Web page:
Growing the North as opposed to simply stopping the bleeding or minimizing the pain as we seem to be resolved to do, cannot be done without an effective multimodal transportation system.
That system requires rail and not just the current rail but investment into growing the rail and accessing the vastly under realized northern development potential.
While there seems to be a concerted effort to convince us Northerners that all of this is being addressed, as Mayor of a municipality precariously dependent on the outcomes associated to the ONTC, I’m just not at a point where I can drink the proverbial Kool‐Aid.
For example, while the government says some of the things we want to hear, creates a Minister’s Advisory Committee after ignoring all the overtures by the regional leaders to mutually correct the haste in heading down this path in the first place, and while suggestions are being made that multi‐ modal transportation is important and on the radar, the current situation of unilateral rail divestment continues unabated. Rethinking an asset key to a region’s future requires planning.
Building a future requires planning. And of course, engineering a society requires actual planning ‐Not just calling things a plan. I sat on the Northern Growth Plan Northern Advisory Committee and was part of the refined Design Team.
We spent two years putting together a plan for economic development in the North that sat on someone’s desk for another year and has been rejected by the government with no explanation or revised direction since – done, all except the optics of planning taking place!
The difference between optics management and actually creating a direction is an actual plan with a strategy for outcome, actions, responsibilities, goals and expectations that are all followed up with implementation strategies.
Rethinking the ONTC will never meet the expectations we as northerners have if “optics” are the goal as opposed to developing a workable plan.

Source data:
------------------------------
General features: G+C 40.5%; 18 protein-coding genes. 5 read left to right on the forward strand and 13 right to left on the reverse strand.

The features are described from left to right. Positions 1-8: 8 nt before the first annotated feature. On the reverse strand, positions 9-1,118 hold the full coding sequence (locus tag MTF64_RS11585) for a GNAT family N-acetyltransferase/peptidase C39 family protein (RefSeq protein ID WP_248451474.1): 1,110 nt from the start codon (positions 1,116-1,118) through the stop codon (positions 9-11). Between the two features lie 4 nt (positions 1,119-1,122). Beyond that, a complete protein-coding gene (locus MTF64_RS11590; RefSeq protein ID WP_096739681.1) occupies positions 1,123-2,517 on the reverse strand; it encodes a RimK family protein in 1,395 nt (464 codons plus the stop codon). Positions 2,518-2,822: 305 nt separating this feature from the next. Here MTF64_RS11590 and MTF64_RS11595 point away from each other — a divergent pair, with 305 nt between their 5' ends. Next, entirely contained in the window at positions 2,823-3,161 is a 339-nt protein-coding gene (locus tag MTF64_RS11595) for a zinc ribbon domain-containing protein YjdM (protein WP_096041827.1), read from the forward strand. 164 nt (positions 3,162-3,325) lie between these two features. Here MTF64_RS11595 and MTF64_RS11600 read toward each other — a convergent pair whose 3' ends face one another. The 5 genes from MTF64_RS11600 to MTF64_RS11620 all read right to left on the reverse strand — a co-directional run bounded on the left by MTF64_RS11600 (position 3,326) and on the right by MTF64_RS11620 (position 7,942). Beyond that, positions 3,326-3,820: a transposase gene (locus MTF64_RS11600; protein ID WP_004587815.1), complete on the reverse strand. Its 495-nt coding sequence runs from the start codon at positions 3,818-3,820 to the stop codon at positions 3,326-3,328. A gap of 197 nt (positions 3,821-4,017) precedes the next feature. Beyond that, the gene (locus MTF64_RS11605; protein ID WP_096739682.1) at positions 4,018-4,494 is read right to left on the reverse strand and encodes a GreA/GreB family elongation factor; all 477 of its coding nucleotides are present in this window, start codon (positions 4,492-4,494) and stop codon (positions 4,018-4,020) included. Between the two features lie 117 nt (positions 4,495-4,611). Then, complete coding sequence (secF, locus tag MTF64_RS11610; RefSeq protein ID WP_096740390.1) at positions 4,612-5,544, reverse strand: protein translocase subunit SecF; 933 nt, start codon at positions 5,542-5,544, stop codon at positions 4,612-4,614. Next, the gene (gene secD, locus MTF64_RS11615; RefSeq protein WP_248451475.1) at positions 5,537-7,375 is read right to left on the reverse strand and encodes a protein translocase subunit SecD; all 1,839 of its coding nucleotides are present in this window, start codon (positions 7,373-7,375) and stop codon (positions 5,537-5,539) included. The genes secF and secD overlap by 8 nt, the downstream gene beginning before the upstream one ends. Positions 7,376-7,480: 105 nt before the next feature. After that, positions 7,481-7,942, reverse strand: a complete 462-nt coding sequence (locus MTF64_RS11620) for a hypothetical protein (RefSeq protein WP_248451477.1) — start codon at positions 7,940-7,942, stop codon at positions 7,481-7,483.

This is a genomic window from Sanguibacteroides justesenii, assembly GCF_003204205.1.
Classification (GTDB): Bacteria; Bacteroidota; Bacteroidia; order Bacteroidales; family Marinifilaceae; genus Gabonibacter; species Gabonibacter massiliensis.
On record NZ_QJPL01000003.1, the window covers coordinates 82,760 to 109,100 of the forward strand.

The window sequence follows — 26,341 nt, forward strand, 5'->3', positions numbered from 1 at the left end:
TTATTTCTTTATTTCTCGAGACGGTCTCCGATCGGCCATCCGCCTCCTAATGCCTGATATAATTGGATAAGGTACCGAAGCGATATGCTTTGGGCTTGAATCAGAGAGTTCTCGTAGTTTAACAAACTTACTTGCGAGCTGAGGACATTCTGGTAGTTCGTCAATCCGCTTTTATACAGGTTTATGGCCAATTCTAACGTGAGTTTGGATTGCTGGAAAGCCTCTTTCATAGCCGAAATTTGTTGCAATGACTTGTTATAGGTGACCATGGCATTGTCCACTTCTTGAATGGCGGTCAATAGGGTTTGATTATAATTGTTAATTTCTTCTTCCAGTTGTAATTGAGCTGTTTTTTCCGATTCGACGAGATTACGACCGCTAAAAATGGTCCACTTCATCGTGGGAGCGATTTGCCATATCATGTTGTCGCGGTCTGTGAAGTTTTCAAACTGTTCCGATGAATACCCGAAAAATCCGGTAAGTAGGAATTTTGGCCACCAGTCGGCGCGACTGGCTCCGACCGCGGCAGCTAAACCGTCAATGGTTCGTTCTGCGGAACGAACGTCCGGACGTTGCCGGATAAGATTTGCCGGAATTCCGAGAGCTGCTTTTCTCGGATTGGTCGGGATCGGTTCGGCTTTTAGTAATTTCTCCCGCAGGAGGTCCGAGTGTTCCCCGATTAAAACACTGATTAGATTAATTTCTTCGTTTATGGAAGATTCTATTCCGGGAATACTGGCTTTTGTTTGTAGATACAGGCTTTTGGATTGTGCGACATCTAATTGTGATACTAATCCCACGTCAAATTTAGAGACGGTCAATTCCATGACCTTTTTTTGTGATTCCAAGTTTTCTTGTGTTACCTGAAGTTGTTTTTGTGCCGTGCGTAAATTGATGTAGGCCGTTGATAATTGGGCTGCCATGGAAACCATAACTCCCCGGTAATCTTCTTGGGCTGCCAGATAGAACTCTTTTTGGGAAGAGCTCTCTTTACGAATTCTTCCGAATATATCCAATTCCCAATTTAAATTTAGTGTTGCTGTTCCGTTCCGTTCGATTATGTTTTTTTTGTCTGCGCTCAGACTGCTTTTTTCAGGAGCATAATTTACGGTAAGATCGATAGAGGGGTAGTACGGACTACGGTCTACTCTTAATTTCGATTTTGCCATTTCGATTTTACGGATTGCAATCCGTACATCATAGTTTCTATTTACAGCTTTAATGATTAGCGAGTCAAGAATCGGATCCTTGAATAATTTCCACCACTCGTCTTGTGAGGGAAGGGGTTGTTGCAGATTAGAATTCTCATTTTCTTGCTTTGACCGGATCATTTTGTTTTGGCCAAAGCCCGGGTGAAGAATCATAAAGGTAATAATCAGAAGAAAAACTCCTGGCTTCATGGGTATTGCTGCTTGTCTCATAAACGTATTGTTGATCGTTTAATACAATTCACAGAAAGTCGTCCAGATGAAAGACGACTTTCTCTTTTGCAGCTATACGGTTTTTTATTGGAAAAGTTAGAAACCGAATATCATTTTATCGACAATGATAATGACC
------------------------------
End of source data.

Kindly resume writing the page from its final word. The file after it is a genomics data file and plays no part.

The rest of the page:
Knowing the complications that come along with being government, we can give the benefit of the doubt where required and continue to reach out constructively looking for opportunities at collaboration.
In doing this I politely suggest to Minister Gravelle that it’s time for a proper plan, with all key stakeholders playing a role (including the employees) in the rethinking process.
Where a roadmap is “planned” out, a resource support group is put together to support the team, the current divestment process is suspended until this option is explored, and the team is given all opportunity to restructure the ONTC to in effect become the key asset to growth we urgently need here in the North.
All of which would best be led by someone with skin on the line who can give the government and Ministry credible recommendations, developed from the ground up by the very people who must live with the results, the stakeholders themselves.
My suggestion would be that one of the three most impacted communities who actually have to live the outcomes take the lead (Cochrane, Englehart or North Bay).
Subject to Englehart’s thoughts, my support would go squarely behind Mayor McDonald of North Bay as he has a clear understanding of the issues and needs, as well as a strong relationship with the employees and regional municipalities.
Being part of a home grown plan that everyone can take ownership in is a critical piece of a successful rethinking process.
As the old saying goes, if you don’t have your own plan, you are usually part of someone else’s! Premier Wynne and Minister Gravelle, it’s time to recognize that the North needs to plan its own future.